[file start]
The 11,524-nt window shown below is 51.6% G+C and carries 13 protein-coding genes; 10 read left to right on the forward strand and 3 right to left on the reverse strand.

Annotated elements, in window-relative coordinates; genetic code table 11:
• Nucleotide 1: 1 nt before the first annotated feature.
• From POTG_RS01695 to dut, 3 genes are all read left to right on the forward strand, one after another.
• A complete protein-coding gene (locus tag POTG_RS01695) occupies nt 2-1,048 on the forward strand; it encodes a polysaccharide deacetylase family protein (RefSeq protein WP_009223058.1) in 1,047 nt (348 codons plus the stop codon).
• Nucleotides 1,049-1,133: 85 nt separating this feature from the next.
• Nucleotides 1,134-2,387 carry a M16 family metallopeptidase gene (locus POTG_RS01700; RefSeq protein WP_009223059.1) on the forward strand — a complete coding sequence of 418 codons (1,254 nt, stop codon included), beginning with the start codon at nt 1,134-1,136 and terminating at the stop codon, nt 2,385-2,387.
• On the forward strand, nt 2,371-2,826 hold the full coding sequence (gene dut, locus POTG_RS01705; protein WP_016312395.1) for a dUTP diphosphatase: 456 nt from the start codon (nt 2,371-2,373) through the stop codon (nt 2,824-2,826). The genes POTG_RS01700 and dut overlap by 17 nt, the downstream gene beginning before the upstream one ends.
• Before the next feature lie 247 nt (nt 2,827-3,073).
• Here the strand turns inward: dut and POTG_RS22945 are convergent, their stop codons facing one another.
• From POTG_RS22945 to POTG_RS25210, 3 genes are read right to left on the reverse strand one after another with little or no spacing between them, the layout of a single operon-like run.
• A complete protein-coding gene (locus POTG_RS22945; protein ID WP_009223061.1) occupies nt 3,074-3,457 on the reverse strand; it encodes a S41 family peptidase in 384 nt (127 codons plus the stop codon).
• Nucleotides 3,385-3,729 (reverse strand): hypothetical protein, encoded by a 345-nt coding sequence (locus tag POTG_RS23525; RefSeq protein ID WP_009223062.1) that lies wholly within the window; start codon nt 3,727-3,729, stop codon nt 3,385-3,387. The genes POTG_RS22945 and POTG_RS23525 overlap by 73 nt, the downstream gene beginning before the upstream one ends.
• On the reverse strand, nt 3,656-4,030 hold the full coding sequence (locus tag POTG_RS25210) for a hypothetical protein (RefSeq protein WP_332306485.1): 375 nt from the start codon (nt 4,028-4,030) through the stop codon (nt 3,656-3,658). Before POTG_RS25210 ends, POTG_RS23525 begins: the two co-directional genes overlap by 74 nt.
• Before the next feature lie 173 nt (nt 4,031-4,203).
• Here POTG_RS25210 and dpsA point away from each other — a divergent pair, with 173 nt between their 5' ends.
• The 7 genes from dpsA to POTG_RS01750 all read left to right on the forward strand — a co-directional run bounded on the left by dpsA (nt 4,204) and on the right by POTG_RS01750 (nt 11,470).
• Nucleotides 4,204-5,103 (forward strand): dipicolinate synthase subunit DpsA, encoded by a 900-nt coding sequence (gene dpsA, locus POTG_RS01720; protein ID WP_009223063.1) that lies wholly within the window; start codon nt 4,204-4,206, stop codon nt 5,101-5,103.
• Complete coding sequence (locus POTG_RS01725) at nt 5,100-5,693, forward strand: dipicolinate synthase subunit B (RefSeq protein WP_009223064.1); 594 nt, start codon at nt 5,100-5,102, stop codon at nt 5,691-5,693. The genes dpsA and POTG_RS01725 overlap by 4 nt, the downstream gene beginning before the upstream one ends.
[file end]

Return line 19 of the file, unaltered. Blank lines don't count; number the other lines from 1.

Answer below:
• Complete coding sequence (locus POTG_RS01725) at nt 5,100-5,693, forward strand: dipicolinate synthase subunit B (RefSeq protein WP_009223064.1); 594 nt, start codon at nt 5,100-5,102, stop codon at nt 5,691-5,693. The genes dpsA and POTG_RS01725 overlap by 4 nt, the downstream gene beginning before the upstream one ends.